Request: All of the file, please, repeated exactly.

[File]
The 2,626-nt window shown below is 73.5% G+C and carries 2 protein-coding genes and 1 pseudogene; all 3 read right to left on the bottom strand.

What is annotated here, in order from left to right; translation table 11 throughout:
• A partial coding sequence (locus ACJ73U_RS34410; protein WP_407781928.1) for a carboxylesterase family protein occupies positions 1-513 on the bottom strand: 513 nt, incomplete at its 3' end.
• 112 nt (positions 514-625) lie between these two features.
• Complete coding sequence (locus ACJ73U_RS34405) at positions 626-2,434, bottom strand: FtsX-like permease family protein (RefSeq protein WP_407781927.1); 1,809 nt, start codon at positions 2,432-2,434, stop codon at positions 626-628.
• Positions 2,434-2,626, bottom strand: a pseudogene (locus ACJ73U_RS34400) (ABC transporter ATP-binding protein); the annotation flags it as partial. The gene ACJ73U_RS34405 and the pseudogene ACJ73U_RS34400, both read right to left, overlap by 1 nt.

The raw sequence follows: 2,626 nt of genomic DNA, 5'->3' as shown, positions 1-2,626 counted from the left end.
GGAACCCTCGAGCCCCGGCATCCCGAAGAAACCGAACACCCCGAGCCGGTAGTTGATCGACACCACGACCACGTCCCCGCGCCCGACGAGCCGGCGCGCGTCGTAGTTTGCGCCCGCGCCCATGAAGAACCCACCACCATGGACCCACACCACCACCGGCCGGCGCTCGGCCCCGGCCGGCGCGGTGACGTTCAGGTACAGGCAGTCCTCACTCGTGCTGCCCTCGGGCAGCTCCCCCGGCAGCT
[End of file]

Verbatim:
The 2,626-nt window shown below is 73.5% G+C and carries 2 protein-coding genes and 1 pseudogene; all 3 read right to left on the bottom strand.

What is annotated here, in order from left to right; translation table 11 throughout:
• A partial coding sequence (locus ACJ73U_RS34410; protein WP_407781928.1) for a carboxylesterase family protein occupies positions 1-513 on the bottom strand: 513 nt, incomplete at its 3' end.
• 112 nt (positions 514-625) lie between these two features.
• Complete coding sequence (locus ACJ73U_RS34405) at positions 626-2,434, bottom strand: FtsX-like permease family protein (RefSeq protein WP_407781927.1); 1,809 nt, start codon at positions 2,432-2,434, stop codon at positions 626-628.
• Positions 2,434-2,626, bottom strand: a pseudogene (locus ACJ73U_RS34400) (ABC transporter ATP-binding protein); the annotation flags it as partial. The gene ACJ73U_RS34405 and the pseudogene ACJ73U_RS34400, both read right to left, overlap by 1 nt.

The raw sequence follows: 2,626 nt of genomic DNA, 5'->3' as shown, positions 1-2,626 counted from the left end.
GGAACCCTCGAGCCCCGGCATCCCGAAGAAACCGAACACCCCGAGCCGGTAGTTGATCGACACCACGACCACGTCCCCGCGCCCGACGAGCCGGCGCGCGTCGTAGTTTGCGCCCGCGCCCATGAAGAACCCACCACCATGGACCCACACCACCACCGGCCGGCGCTCGGCCCCGGCCGGCGCGGTGACGTTCAGGTACAGGCAGTCCTCACTCGTGCTGCCCTCGGGCAGCTCCCCCGGCAGCT